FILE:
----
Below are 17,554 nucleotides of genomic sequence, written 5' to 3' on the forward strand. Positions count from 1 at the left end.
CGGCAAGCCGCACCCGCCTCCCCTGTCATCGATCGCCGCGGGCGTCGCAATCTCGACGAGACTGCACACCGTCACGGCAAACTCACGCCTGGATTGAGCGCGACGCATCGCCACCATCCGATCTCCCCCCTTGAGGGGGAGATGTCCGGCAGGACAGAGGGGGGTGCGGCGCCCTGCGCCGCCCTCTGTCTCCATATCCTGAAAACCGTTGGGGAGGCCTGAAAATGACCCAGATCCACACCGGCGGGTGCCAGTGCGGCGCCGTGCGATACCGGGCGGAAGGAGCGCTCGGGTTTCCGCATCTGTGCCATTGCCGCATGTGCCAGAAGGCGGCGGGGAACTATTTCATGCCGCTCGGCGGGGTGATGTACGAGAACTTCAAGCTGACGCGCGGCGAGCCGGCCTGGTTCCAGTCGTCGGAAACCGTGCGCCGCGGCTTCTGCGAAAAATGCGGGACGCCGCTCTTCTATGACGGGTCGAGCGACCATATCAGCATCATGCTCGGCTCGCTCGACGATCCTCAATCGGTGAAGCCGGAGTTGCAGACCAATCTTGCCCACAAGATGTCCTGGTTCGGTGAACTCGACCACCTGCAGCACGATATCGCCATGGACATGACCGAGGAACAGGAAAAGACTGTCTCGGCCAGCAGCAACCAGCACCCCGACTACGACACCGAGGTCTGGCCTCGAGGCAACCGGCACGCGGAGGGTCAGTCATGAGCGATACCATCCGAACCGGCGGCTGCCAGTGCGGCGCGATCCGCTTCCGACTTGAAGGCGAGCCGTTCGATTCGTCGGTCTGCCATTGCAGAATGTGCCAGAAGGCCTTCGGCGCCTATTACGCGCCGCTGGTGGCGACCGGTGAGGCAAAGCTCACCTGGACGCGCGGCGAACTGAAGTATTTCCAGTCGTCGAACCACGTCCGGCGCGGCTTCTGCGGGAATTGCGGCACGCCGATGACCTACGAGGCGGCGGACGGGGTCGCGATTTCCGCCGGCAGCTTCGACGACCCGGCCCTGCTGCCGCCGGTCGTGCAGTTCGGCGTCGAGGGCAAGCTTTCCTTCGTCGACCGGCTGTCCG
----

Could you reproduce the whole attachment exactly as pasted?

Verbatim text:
Below are 17,554 nucleotides of genomic sequence, written 5' to 3' on the forward strand. Positions count from 1 at the left end.
CGGCAAGCCGCACCCGCCTCCCCTGTCATCGATCGCCGCGGGCGTCGCAATCTCGACGAGACTGCACACCGTCACGGCAAACTCACGCCTGGATTGAGCGCGACGCATCGCCACCATCCGATCTCCCCCCTTGAGGGGGAGATGTCCGGCAGGACAGAGGGGGGTGCGGCGCCCTGCGCCGCCCTCTGTCTCCATATCCTGAAAACCGTTGGGGAGGCCTGAAAATGACCCAGATCCACACCGGCGGGTGCCAGTGCGGCGCCGTGCGATACCGGGCGGAAGGAGCGCTCGGGTTTCCGCATCTGTGCCATTGCCGCATGTGCCAGAAGGCGGCGGGGAACTATTTCATGCCGCTCGGCGGGGTGATGTACGAGAACTTCAAGCTGACGCGCGGCGAGCCGGCCTGGTTCCAGTCGTCGGAAACCGTGCGCCGCGGCTTCTGCGAAAAATGCGGGACGCCGCTCTTCTATGACGGGTCGAGCGACCATATCAGCATCATGCTCGGCTCGCTCGACGATCCTCAATCGGTGAAGCCGGAGTTGCAGACCAATCTTGCCCACAAGATGTCCTGGTTCGGTGAACTCGACCACCTGCAGCACGATATCGCCATGGACATGACCGAGGAACAGGAAAAGACTGTCTCGGCCAGCAGCAACCAGCACCCCGACTACGACACCGAGGTCTGGCCTCGAGGCAACCGGCACGCGGAGGGTCAGTCATGAGCGATACCATCCGAACCGGCGGCTGCCAGTGCGGCGCGATCCGCTTCCGACTTGAAGGCGAGCCGTTCGATTCGTCGGTCTGCCATTGCAGAATGTGCCAGAAGGCCTTCGGCGCCTATTACGCGCCGCTGGTGGCGACCGGTGAGGCAAAGCTCACCTGGACGCGCGGCGAACTGAAGTATTTCCAGTCGTCGAACCACGTCCGGCGCGGCTTCTGCGGGAATTGCGGCACGCCGATGACCTACGAGGCGGCGGACGGGGTCGCGATTTCCGCCGGCAGCTTCGACGACCCGGCCCTGCTGCCGCCGGTCGTGCAGTTCGGCGTCGAGGGCAAGCTTTCCTTCGTCGACCGGCTGTCCG